By Jacqueline L. Salmon
Washington Post Staff Writer
Friday, September 18, 2009
Sara Brenner wants to repair some relationships. Salem Pearce wants to learn more about her newly adopted faith. Judy Itkin plans to exercise and practice patience with her children.
It is that time of the year for Jews around the world: Rosh Hashanah, the Jewish New Year of 5770, which begins Friday at sundown.
In the Jewish calendar, the most sacred time is the 10-day period from Rosh Hashanah to Yom Kippur, which this year falls on Sept. 28. Called "the Days of Awe," it is a time when Jews ask forgiveness for their sins and the sins of their community, from one another and from God.
Rosh Hashanah (the words literally translate to "head of the year") is an opportunity for Jewish people to undergo a process of introspection and self-repair and make promises to themselves for better thoughts or actions.
These promises can sound like New Year's resolutions from the more secular holiday on Jan. 1, but for many, they're not.
"When we think of New Year's resolutions in American culture, we have a tendency to think of proactive things we can do for self-improvement," said Rabbi Jack Moline of Agudas Achim Congregation, a conservative synagogue in Alexandria. "Whereas in Rosh Hashanah, the look is not forward -- 'How can I be a better me?' -- but a look back: 'How did I not realize my potential this year, and what do I need to do to correct that shortcoming and make sure that I am better able to fulfill the purpose for which I am in this world?' "
The process of reflection and repentance takes place over a 40-day period that begins about four weeks before Rosh Hashanah, at the start of the month called Elul on the lunar Jewish calendar. But the period between Rosh Hashanah and Yom Kippur is the most intense.
To encourage meaningful resolutions for Rosh Hashanah, synagogues and their rabbis often give guidance.
Adat Shalom Reconstructionist Congregation in Bethesda passes out checklists to the 1,000 or so worshipers who attend during the holiday season. The sheets contain lists of charitable organizations and initiatives, and everyone is asked to sign up to perform community service, said Rabbi Fred Scherlinder Dobb.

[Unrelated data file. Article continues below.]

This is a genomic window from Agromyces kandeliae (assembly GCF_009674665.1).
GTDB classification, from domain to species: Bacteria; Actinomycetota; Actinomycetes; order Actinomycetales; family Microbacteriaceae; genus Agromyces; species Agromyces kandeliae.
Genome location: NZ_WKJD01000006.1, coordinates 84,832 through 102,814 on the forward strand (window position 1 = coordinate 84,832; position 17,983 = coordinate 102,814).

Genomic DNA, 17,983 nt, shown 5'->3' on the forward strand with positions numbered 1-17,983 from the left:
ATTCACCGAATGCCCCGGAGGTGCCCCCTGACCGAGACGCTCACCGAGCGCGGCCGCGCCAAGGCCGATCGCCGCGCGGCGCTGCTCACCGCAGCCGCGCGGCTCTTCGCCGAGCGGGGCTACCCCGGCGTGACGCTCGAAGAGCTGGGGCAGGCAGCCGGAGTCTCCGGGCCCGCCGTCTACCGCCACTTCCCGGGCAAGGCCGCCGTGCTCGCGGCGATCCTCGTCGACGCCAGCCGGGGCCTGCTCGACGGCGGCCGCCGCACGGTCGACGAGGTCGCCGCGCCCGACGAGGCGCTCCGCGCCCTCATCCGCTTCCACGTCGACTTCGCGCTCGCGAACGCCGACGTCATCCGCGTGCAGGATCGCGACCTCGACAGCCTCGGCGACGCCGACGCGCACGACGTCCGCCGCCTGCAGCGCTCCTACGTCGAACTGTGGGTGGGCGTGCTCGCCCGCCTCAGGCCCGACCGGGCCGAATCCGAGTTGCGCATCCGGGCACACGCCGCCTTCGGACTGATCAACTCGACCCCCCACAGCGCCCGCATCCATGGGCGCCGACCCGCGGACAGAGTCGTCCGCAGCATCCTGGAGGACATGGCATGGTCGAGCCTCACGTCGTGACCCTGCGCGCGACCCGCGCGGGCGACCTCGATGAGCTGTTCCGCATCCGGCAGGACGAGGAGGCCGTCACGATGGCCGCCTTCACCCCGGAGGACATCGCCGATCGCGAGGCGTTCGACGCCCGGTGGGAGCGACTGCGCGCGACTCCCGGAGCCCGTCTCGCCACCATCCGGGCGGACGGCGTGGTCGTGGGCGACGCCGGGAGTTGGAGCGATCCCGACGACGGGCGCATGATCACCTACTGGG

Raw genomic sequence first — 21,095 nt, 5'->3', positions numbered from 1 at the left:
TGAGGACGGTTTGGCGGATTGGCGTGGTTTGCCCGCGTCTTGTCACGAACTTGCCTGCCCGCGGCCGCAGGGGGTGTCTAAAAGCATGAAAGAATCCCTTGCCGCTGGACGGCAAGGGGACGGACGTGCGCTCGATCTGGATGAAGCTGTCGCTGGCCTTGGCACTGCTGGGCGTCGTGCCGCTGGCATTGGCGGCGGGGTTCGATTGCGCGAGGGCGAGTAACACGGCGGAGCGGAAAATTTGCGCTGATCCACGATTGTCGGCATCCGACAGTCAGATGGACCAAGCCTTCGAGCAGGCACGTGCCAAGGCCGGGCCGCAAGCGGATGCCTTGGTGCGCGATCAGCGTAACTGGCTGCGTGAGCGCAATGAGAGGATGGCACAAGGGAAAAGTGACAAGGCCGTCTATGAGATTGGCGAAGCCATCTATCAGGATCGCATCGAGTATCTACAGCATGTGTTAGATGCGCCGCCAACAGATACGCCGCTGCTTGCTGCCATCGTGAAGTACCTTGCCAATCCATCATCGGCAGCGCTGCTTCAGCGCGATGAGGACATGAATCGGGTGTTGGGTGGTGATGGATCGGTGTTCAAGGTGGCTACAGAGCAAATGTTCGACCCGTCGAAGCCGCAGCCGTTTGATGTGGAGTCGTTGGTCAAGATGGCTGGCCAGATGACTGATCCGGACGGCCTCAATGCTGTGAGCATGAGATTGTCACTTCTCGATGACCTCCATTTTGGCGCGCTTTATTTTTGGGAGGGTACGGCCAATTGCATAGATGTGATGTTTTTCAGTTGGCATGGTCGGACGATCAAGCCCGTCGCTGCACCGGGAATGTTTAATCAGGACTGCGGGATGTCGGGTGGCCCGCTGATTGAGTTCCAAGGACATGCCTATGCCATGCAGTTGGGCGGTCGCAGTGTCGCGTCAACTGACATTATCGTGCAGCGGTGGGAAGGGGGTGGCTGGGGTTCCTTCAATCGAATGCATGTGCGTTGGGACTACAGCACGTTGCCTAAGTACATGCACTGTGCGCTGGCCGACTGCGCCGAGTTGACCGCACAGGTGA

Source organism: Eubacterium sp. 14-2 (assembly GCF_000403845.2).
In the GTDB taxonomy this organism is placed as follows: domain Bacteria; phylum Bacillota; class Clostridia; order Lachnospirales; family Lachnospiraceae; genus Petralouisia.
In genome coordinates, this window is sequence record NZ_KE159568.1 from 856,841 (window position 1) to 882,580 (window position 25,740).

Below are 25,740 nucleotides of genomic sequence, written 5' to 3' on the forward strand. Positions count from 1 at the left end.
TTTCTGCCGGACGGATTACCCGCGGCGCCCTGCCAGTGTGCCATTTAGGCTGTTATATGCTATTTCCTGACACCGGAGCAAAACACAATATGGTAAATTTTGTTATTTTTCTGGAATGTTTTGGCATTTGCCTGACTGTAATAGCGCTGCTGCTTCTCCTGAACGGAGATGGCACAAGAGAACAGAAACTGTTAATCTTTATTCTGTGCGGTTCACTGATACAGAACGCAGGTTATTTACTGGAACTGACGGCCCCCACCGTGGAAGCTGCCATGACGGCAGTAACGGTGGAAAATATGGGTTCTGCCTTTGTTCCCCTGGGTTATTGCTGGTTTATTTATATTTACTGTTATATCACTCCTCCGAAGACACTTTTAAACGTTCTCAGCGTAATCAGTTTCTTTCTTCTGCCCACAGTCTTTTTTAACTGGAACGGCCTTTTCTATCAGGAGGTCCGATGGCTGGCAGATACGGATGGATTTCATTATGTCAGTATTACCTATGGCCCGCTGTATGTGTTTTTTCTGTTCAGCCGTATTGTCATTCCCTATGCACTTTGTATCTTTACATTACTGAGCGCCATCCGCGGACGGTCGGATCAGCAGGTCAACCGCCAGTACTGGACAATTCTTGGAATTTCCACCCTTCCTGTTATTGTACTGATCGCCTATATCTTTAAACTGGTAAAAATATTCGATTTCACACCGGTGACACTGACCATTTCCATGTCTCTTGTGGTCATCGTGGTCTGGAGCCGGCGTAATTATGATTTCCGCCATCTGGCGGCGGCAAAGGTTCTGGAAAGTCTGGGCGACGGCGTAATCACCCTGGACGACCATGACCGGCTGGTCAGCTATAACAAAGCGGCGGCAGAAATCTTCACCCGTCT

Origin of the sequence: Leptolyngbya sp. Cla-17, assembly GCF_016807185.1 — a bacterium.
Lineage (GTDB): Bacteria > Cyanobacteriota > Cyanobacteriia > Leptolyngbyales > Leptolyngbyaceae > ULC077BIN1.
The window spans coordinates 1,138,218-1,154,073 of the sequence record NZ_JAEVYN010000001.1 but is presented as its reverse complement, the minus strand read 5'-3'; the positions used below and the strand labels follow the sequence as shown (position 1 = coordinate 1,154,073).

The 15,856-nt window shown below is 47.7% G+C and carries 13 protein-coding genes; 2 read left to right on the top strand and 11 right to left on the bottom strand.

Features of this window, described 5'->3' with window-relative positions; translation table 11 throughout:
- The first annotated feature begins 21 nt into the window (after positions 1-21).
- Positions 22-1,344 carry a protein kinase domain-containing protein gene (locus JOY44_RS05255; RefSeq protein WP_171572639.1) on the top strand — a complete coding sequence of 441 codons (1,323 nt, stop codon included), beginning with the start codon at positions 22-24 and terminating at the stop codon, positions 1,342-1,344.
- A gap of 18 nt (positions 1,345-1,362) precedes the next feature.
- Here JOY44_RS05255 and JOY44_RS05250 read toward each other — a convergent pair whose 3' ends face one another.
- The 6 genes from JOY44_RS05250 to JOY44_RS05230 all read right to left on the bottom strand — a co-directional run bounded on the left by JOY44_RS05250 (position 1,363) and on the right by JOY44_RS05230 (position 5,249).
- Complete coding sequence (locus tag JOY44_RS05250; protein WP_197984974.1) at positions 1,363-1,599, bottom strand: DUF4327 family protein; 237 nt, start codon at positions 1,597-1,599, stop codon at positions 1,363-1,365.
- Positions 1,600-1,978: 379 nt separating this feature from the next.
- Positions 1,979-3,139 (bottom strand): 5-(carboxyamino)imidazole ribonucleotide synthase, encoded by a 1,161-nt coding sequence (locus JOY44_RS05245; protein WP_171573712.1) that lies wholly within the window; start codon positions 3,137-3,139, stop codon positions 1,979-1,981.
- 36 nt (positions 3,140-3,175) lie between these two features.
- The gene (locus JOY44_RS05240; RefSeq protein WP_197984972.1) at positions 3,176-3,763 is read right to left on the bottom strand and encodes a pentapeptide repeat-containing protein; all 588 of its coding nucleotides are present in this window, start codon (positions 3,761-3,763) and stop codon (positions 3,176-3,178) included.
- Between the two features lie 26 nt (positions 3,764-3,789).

"For us, community service is a thread that runs through everything connected to Judaism," he said. "And the High Holy Days, as the centerpiece of our liturgical year, are no exception."
Rabbi Barry Freundel of Kesher Israel, an orthodox synagogue in Georgetown, plans to devote one of his Rosh Hashanah sermons to the difficult economic times, and to point out that these setbacks can cause people to "cheat and steal and take things that don't belong to them."
He plans to encourage those dwelling on their financial stress to resolve to redirect their focus. "Avoid focusing on the negative," he said he will tell his flock. "Find something that is meaningful -- that gives you some joy, some spiritual meaning, and some fun."
Jews have been preparing for the holidays with prayers, seminars, workbooks and resolutions. The most committed blew the shofar -- the ram's horn -- daily during Elul as a call to repentance, prayer and justice.
Salem Pearce, 31, a recent convert to Judaism who lives in Northwest Washington, is resolving to deepen her knowledge of her new faith. She has begun taking classes in Judaism -- beyond what she took to convert-- and volunteering for Jewish organizations.
"It helps me appreciate the holidays," she said. "It helps make it not just a blind ritual, if you will, but makes it really meaningful."
For some, past resolutions have led to positive changes. Last year, Brenner, 33, a nonprofit organization consultant who lives in McLean, committed herself to spending more time repairing relationships and increasing her attendance at worship services. Since then, she said, she has gotten in touch with an old friend and has doubled her attendance at services.
Some Jews make two sets of resolutions -- more spiritual ones at Rosh Hashanah and more typical resolutions on New Year's Day.
Pat Strongin, 71, of Northwest Washington, makes the usual eat-less-exercise-more resolutions on Jan. 1, but focuses her resolutions at this time of the year on spirituality -- deepening her faith, making her life more meaningful, doing more community service work.
"To me, Rosh Hashanah is much more of a spiritual experience," she said. "It's a very contemplative time."
While rabbis encourage people to go beyond the typical New Year's vows, many Jews stay with the familiar.
Judy Itkin, 57, of Bethesda, plans to exercise more and be more patient with her three children.
"Is it really going to make or break them if they drop a sock on the floor? Is it worth me yelling?" she said.
Such resolutions are fine with Scherlinder Dobb.
"Things like exercising more or spending more time with the kids or gossiping less -- some of these things we know we should do are often hard to put into practice," he said. "So it's nice for American Jews who live in both civilizations to have two times a year, not just one, to be able to, quote, start over again."